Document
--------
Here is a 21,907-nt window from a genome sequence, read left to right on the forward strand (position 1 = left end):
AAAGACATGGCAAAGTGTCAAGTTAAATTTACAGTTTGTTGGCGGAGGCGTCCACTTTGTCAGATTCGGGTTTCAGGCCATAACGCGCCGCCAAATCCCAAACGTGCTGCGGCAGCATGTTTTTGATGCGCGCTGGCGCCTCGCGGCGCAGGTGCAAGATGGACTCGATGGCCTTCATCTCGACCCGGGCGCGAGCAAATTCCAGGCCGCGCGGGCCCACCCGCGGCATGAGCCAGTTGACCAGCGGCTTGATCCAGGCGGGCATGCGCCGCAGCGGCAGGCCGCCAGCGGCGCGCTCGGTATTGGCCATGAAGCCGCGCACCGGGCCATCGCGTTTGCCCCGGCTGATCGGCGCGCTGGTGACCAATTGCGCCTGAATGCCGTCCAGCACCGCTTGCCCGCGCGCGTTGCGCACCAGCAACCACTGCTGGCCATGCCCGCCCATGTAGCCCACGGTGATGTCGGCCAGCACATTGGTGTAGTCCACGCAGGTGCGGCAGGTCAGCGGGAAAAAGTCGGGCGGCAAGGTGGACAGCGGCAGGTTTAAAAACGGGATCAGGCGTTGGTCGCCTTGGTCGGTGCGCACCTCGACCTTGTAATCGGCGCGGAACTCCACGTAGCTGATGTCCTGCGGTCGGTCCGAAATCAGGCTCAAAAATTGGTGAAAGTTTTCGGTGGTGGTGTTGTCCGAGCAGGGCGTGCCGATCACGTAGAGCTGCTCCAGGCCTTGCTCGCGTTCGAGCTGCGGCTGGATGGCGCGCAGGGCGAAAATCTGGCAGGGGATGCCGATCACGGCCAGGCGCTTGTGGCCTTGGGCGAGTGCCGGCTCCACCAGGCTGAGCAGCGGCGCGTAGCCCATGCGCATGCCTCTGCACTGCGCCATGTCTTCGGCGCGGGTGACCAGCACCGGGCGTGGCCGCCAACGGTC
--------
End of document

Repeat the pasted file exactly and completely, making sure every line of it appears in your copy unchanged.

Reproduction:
Here is a 21,907-nt window from a genome sequence, read left to right on the forward strand (position 1 = left end):
AAAGACATGGCAAAGTGTCAAGTTAAATTTACAGTTTGTTGGCGGAGGCGTCCACTTTGTCAGATTCGGGTTTCAGGCCATAACGCGCCGCCAAATCCCAAACGTGCTGCGGCAGCATGTTTTTGATGCGCGCTGGCGCCTCGCGGCGCAGGTGCAAGATGGACTCGATGGCCTTCATCTCGACCCGGGCGCGAGCAAATTCCAGGCCGCGCGGGCCCACCCGCGGCATGAGCCAGTTGACCAGCGGCTTGATCCAGGCGGGCATGCGCCGCAGCGGCAGGCCGCCAGCGGCGCGCTCGGTATTGGCCATGAAGCCGCGCACCGGGCCATCGCGTTTGCCCCGGCTGATCGGCGCGCTGGTGACCAATTGCGCCTGAATGCCGTCCAGCACCGCTTGCCCGCGCGCGTTGCGCACCAGCAACCACTGCTGGCCATGCCCGCCCATGTAGCCCACGGTGATGTCGGCCAGCACATTGGTGTAGTCCACGCAGGTGCGGCAGGTCAGCGGGAAAAAGTCGGGCGGCAAGGTGGACAGCGGCAGGTTTAAAAACGGGATCAGGCGTTGGTCGCCTTGGTCGGTGCGCACCTCGACCTTGTAATCGGCGCGGAACTCCACGTAGCTGATGTCCTGCGGTCGGTCCGAAATCAGGCTCAAAAATTGGTGAAAGTTTTCGGTGGTGGTGTTGTCCGAGCAGGGCGTGCCGATCACGTAGAGCTGCTCCAGGCCTTGCTCGCGTTCGAGCTGCGGCTGGATGGCGCGCAGGGCGAAAATCTGGCAGGGGATGCCGATCACGGCCAGGCGCTTGTGGCCTTGGGCGAGTGCCGGCTCCACCAGGCTGAGCAGCGGCGCGTAGCCCATGCGCATGCCTCTGCACTGCGCCATGTCTTCGGCGCGGGTGACCAGCACCGGGCGTGGCCGCCAACGGTC